11. Connelly, B. S., & Ones, D. S. (2010). An other perspective on personality: Meta-analytic integration of observers’ accuracy and predictive validity. Psychological Bulletin, 136, 1092–1122.CrossRefPubMedGoogle Scholar
  12. Costa Jr., P. T., & McCrae, R. R. (1992). Revised NEO personality inventory (NEO-PI-R) and NEO five-factor inventory (NEO-FFI) professional manual. Odessa: Psychological Assessment Resources.Google Scholar
  13. Flessner, C. A., Woods, D. W., Franklin, M. E., Cashin, S. E., Keuthen, N. J., & the Trichotillomania Learning Center-Scientific Advisory Board (TLC-SAB). (2008). The Milwaukee inventory for subtypes of trichotillomania-adult version (MIST-A): Development of an instrument for the assessment of “focused” and “automatic” hair pulling. Journal of Psychopathology and Behavioral Assessment, 30, 20–30.CrossRefGoogle Scholar
  14. Foa, E. B., Huppert, J. D., Leiberg, S., Langner, R., Kichic, R., Hajcak, G., & Salkovskis, P. M. (2002). The obsessive-compulsive inventory: Development and validation of a short version. Psychological Assessment, 14, 485–496.CrossRefPubMedGoogle Scholar
  15. Frost, R. O., Steketee, G., & Grisham, J. (2004). Measurement of compulsive hoarding: Saving inventory-revised. Behaviour Research and Therapy, 42, 1163–1182.CrossRefPubMedGoogle Scholar
  16. Hezel, D. M., & Hooley, J. M. (2014). Creativity, personality, and hoarding behavior. Psychiatry Research, 220, 322–327.CrossRefPubMedGoogle Scholar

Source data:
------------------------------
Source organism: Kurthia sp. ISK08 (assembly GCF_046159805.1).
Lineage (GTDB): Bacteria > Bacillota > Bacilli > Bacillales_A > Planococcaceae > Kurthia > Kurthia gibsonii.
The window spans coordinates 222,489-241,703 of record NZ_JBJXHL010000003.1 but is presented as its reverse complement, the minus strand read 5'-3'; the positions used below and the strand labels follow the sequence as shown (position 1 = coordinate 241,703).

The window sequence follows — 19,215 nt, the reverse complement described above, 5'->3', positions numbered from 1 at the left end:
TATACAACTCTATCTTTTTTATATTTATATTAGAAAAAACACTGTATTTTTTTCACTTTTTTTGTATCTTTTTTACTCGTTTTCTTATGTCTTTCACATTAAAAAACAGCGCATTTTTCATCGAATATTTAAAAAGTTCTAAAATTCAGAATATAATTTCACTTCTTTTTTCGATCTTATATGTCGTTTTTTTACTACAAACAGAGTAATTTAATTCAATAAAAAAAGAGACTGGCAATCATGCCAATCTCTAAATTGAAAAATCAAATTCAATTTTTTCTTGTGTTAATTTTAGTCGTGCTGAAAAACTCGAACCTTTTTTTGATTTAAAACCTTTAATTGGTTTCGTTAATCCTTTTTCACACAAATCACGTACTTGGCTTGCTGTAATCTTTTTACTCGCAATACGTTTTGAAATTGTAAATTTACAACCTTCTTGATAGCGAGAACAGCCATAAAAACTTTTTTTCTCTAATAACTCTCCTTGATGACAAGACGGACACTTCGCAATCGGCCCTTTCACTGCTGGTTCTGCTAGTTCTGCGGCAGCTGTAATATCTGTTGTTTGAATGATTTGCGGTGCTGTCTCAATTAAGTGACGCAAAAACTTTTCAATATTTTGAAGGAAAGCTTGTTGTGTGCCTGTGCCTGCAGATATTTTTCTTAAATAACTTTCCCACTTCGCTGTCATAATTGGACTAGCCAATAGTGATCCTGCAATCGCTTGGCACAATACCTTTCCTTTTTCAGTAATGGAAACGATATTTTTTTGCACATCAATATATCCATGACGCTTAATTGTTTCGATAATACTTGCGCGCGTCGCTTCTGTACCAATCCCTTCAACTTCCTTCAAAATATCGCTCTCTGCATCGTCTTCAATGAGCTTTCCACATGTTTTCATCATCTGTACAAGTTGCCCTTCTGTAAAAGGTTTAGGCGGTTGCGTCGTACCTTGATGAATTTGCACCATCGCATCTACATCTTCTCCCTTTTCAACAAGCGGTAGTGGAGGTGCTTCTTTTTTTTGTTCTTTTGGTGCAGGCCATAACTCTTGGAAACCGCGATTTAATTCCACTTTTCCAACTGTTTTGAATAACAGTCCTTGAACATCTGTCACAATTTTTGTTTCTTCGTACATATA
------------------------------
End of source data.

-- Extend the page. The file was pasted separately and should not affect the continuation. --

17. Hopko, D. R., Reas, D. L., Beck, J. G., Stanley, M. A., Wetherell, J. L., Novy, D. M., et al. (2003). Assessing worry in older adults: Confirmatory factor analysis of the Penn State worry questionnaire and psychometric properties of an abbreviated model. Psychological Assessment, 15, 173–183.CrossRefPubMedGoogle Scholar
  18. Horn, J. L. (1965). A rationale and test for the number of factors in factor analysis. Psychometrika, 30, 179–185.CrossRefPubMedGoogle Scholar
  19. Johnson, R. E., Rosen, C. C., & Djurdjevic, E. (2011). Assessing the impact of common method variance on higher order multidimensional constructs. Journal of Applied Psychology, 96, 744–761.CrossRefPubMedGoogle Scholar
  20. Keuthen, N. J., O’Sullivan, R. L., Ricciardi, J. N., Shera, D., Savage, C. R., Borgmann, A. S., et al. (1995). The Massachusetts General Hospital (MGH) Hairpulling scale: 1. Development and factor analyses. Psychotherapy and Psychosomatics, 64, 141–145.CrossRefPubMedGoogle Scholar